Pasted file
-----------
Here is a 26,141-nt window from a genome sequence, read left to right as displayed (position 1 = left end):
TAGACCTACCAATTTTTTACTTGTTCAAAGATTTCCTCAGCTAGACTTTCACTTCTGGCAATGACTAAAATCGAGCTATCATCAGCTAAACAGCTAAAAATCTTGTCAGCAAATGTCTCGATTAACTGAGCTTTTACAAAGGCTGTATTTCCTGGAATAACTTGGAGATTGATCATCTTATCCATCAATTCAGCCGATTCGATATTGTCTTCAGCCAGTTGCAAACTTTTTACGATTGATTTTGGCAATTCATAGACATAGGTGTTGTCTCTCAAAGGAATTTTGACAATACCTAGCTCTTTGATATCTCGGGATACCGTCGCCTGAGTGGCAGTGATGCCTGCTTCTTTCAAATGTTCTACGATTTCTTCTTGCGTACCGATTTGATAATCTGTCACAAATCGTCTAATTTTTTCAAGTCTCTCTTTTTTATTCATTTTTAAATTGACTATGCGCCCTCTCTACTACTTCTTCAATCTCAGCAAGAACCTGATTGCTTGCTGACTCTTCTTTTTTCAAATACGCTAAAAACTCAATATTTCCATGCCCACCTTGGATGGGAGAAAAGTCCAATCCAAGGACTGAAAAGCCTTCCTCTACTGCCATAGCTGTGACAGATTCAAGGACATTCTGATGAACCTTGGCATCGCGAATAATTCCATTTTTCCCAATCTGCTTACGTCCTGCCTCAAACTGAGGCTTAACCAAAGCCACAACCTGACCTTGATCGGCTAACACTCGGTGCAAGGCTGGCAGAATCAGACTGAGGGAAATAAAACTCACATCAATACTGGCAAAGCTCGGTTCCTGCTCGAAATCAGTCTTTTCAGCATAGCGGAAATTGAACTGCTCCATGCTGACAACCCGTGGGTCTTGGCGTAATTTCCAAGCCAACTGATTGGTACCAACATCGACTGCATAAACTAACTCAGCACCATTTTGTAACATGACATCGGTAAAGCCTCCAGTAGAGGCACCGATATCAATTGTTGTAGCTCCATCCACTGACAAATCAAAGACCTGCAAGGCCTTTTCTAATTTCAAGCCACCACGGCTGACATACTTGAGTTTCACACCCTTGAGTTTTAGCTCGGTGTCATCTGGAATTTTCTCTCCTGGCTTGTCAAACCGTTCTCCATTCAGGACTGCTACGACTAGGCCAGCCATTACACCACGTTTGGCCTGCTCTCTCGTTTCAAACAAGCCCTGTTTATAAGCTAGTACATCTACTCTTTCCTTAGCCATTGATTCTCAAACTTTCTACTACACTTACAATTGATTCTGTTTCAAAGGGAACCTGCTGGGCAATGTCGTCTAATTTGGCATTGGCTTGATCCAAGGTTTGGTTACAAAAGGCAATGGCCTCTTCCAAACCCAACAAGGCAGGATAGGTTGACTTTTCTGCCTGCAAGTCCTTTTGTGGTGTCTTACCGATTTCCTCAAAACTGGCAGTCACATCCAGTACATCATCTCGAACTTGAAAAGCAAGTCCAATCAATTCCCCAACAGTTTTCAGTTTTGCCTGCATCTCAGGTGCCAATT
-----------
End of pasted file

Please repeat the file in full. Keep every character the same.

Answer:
Here is a 26,141-nt window from a genome sequence, read left to right as displayed (position 1 = left end):
TAGACCTACCAATTTTTTACTTGTTCAAAGATTTCCTCAGCTAGACTTTCACTTCTGGCAATGACTAAAATCGAGCTATCATCAGCTAAACAGCTAAAAATCTTGTCAGCAAATGTCTCGATTAACTGAGCTTTTACAAAGGCTGTATTTCCTGGAATAACTTGGAGATTGATCATCTTATCCATCAATTCAGCCGATTCGATATTGTCTTCAGCCAGTTGCAAACTTTTTACGATTGATTTTGGCAATTCATAGACATAGGTGTTGTCTCTCAAAGGAATTTTGACAATACCTAGCTCTTTGATATCTCGGGATACCGTCGCCTGAGTGGCAGTGATGCCTGCTTCTTTCAAATGTTCTACGATTTCTTCTTGCGTACCGATTTGATAATCTGTCACAAATCGTCTAATTTTTTCAAGTCTCTCTTTTTTATTCATTTTTAAATTGACTATGCGCCCTCTCTACTACTTCTTCAATCTCAGCAAGAACCTGATTGCTTGCTGACTCTTCTTTTTTCAAATACGCTAAAAACTCAATATTTCCATGCCCACCTTGGATGGGAGAAAAGTCCAATCCAAGGACTGAAAAGCCTTCCTCTACTGCCATAGCTGTGACAGATTCAAGGACATTCTGATGAACCTTGGCATCGCGAATAATTCCATTTTTCCCAATCTGCTTACGTCCTGCCTCAAACTGAGGCTTAACCAAAGCCACAACCTGACCTTGATCGGCTAACACTCGGTGCAAGGCTGGCAGAATCAGACTGAGGGAAATAAAACTCACATCAATACTGGCAAAGCTCGGTTCCTGCTCGAAATCAGTCTTTTCAGCATAGCGGAAATTGAACTGCTCCATGCTGACAACCCGTGGGTCTTGGCGTAATTTCCAAGCCAACTGATTGGTACCAACATCGACTGCATAAACTAACTCAGCACCATTTTGTAACATGACATCGGTAAAGCCTCCAGTAGAGGCACCGATATCAATTGTTGTAGCTCCATCCACTGACAAATCAAAGACCTGCAAGGCCTTTTCTAATTTCAAGCCACCACGGCTGACATACTTGAGTTTCACACCCTTGAGTTTTAGCTCGGTGTCATCTGGAATTTTCTCTCCTGGCTTGTCAAACCGTTCTCCATTCAGGACTGCTACGACTAGGCCAGCCATTACACCACGTTTGGCCTGCTCTCTCGTTTCAAACAAGCCCTGTTTATAAGCTAGTACATCTACTCTTTCCTTAGCCATTGATTCTCAAACTTTCTACTACACTTACAATTGATTCTGTTTCAAAGGGAACCTGCTGGGCAATGTCGTCTAATTTGGCATTGGCTTGATCCAAGGTTTGGTTACAAAAGGCAATGGCCTCTTCCAAACCCAACAAGGCAGGATAGGTTGACTTTTCTGCCTGCAAGTCCTTTTGTGGTGTCTTACCGATTTCCTCAAAACTGGCAGTCACATCCAGTACATCATCTCGAACTTGAAAAGCAAGTCCAATCAATTCCCCAACAGTTTTCAGTTTTGCCTGCATCTCAGGTGCCAATT